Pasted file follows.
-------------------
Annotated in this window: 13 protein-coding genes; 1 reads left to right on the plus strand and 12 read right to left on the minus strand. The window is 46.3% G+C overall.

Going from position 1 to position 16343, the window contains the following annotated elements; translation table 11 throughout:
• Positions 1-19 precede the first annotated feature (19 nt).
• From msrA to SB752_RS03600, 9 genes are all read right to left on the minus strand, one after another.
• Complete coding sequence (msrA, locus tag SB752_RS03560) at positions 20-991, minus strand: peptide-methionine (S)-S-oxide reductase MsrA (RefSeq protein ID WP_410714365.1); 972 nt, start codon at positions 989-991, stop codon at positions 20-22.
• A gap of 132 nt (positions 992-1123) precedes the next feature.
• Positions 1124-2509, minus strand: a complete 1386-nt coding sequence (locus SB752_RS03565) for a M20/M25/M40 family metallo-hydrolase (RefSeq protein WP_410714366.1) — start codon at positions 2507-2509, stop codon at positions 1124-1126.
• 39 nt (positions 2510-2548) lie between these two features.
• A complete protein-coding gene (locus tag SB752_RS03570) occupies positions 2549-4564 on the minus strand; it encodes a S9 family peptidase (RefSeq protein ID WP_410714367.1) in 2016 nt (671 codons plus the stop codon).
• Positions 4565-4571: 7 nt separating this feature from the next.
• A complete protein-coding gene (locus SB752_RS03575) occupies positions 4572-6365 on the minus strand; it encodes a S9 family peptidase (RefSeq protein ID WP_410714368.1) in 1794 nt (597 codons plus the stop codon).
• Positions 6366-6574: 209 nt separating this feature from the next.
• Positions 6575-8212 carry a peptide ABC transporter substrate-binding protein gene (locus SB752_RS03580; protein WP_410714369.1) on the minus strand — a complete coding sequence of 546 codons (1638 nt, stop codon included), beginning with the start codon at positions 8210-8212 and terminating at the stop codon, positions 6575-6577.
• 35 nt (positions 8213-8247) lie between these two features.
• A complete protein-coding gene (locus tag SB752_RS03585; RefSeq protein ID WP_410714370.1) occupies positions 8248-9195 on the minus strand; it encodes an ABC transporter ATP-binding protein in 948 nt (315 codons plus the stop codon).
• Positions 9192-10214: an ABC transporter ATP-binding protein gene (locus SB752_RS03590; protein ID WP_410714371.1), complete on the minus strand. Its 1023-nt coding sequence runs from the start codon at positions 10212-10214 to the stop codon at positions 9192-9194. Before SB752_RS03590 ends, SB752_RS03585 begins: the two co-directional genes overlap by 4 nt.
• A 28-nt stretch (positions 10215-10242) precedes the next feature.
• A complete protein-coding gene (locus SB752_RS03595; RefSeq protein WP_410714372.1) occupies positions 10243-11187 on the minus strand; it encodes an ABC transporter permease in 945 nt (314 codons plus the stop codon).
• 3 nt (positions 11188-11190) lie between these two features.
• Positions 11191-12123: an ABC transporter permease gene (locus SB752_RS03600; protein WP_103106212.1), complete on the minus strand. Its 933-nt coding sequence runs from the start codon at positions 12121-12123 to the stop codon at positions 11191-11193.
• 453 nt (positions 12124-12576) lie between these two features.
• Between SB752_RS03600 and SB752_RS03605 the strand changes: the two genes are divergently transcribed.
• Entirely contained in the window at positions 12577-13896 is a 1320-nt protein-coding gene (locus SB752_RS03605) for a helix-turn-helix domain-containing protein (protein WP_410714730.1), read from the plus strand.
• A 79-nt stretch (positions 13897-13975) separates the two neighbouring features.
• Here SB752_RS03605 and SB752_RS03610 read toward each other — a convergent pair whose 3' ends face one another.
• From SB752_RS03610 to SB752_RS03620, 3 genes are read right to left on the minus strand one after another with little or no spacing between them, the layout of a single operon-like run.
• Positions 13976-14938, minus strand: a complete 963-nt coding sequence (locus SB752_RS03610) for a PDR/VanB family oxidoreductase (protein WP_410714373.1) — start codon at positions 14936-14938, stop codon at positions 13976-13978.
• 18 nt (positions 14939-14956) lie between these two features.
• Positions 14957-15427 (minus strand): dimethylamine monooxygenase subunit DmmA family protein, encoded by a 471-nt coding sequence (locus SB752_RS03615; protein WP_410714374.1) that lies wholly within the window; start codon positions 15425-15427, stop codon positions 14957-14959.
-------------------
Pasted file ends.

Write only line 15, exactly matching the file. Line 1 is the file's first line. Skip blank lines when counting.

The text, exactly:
• A complete protein-coding gene (locus tag SB752_RS03585; RefSeq protein ID WP_410714370.1) occupies positions 8248-9195 on the minus strand; it encodes an ABC transporter ATP-binding protein in 948 nt (315 codons plus the stop codon).